Dental examinations and treatments are not covered under Medicare. Some private insurance companies offer dental as an extra, but this cover doesn’t usually cover the entire cost.

However, children in public schools have access to free scheduled dental visits between the ages of 4 and Year 10.

How does Australia’s healthcare system rank?

In the Commonwealth Fund healthcare report, the OECD (Organisation for Economic Co-operation and Development) ranked Australia in first place for healthcare and equity outcomes and third place for overall healthcare performance (behind Norway and the Netherlands).

The report compared countries across five performance areas:

  • Access to care
  • Care processes
  • Administrative efficiency
  • Equity
  • Health outcomes

This demonstrates that while Australia's health system isn’t perfect, it is still widely considered world-leading.

71% of Aussies are satisfied with the availability of quality healthcare

Access to healthcare in Australia

While Australia’s healthcare system ranks quite highly on the global scale it does have its own unique challenges. The entire population is considered covered for a core set of health services, but the country’s large size means that patients in more rural or remote regions have limited healthcare options compared to those living in urban areas.

If you’re planning a move to Australia or to a new part of the country, this is definitely worth keeping in mind to ensure you always have access to the care you need.

Australian health statistics

  • Total Population (2016) : 24,126,000
  • 71% of Aussies are satisfied with the availability of quality healthcare
  • Total expenditure on health per capita: $4,357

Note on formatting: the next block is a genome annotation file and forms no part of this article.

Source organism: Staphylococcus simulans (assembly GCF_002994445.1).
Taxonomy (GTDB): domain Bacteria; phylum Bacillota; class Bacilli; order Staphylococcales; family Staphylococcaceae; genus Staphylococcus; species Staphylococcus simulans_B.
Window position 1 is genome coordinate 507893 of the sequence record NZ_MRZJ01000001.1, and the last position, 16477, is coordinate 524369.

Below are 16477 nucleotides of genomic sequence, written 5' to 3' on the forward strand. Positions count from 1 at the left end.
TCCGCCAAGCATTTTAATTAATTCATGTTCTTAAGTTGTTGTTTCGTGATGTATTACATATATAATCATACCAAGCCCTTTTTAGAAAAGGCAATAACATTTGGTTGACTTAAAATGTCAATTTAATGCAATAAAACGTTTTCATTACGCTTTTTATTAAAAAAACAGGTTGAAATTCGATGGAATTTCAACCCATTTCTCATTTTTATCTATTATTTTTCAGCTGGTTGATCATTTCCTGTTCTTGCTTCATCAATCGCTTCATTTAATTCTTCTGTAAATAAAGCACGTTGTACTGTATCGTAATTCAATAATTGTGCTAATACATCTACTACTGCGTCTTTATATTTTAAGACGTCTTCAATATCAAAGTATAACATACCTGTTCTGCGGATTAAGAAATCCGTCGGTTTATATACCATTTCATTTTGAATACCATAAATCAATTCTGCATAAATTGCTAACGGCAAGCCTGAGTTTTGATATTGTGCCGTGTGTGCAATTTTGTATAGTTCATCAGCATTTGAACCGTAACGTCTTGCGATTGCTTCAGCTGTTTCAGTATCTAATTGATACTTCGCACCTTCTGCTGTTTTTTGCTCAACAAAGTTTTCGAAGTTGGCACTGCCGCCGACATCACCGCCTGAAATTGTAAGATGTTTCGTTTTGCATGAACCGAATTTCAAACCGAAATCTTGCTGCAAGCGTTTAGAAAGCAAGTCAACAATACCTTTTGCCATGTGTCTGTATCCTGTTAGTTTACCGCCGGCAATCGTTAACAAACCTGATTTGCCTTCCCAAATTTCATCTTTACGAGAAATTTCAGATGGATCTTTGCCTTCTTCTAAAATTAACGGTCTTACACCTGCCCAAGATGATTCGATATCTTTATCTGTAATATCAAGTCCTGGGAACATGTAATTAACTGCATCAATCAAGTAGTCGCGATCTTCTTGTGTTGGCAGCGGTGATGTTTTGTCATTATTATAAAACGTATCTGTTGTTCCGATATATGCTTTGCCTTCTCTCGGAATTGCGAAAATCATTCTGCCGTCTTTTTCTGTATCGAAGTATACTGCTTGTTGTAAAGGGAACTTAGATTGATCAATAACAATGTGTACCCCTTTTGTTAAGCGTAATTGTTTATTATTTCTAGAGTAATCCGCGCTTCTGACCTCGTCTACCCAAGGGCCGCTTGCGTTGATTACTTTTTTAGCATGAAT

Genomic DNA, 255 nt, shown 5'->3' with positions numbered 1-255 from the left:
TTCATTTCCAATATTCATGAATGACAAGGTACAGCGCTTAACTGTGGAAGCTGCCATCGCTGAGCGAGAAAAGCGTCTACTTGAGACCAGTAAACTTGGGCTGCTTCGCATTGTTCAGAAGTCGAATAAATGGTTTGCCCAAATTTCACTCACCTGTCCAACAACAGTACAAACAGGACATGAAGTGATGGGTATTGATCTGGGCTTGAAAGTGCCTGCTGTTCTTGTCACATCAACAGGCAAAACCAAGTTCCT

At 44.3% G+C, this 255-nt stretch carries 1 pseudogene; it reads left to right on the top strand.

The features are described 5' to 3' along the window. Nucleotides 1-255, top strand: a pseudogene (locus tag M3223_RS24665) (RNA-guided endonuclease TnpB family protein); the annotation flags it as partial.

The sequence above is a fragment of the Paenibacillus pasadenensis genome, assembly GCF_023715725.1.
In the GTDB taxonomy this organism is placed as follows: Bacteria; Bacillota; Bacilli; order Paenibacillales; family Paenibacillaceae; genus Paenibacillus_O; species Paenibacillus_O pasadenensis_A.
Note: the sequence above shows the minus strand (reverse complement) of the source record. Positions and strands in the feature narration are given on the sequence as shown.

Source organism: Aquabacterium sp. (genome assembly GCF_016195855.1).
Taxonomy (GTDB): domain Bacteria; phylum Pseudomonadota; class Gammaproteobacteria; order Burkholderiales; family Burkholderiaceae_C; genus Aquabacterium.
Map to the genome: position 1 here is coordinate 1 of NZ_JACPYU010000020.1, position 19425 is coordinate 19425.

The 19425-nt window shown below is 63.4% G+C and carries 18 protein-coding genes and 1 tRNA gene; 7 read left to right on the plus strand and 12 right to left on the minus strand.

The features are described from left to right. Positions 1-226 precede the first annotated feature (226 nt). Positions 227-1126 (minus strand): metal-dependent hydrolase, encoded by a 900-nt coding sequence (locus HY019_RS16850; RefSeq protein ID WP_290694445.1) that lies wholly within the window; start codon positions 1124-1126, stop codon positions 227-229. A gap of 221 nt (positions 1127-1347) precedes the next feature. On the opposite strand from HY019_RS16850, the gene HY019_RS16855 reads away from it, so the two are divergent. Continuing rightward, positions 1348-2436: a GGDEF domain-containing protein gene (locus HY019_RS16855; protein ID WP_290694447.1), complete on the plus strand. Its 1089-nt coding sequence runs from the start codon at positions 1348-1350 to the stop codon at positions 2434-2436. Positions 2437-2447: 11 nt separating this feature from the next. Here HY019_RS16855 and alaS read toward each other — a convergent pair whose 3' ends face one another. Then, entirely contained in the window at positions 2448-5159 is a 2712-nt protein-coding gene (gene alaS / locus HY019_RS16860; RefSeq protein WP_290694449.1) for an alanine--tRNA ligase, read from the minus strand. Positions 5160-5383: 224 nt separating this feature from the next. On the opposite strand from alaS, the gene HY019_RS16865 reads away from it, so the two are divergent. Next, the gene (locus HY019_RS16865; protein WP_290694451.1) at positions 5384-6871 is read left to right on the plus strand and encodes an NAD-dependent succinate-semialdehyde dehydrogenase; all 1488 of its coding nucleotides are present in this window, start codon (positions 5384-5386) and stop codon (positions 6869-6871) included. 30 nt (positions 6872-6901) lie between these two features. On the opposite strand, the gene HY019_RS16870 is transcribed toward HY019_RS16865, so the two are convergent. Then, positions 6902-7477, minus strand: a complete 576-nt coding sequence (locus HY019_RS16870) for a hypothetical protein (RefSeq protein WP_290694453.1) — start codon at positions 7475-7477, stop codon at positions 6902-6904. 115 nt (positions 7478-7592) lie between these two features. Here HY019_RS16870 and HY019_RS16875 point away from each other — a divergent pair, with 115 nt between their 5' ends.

• Almost 4 practising physicians per 1,000 population
  • 7+ average physician visits per person
  • 11 nurses per 1,000 population
  • 3.8 Hospital beds per 1,000 population

How to enrol in Australian healthcare system - Medicare

You can enrol in Medicare online or by completing a form and sending it to Medicare Enrolment Services or by email to mes@servicesaustralia.gov.au with ‘Enrolment’ as the email subject line. To enrol online you must live in Australia and be at least 15 years old.

Mail address:
Services Australia
Medicare Enrolment Services
PO Box 7856
Canberra BC ACT 2610

Make a safer, healthier move to Australia

Where possible it’s always best to explore the accessibility of health care and your eligibility for Medicare before making your move to the land down under. That way you can touch down in your new home knowing every aspect of your family’s health and well-being will be taken care of.

And, while you’re working on that, Upmove can take care of all your removalist requirements, covering everything from entire home move to car tranport. We’ve got the best movers from across Australia with the best prices.

That’s less focus for you on moving logistics, and more time planning the exciting opportunities that Australia offers.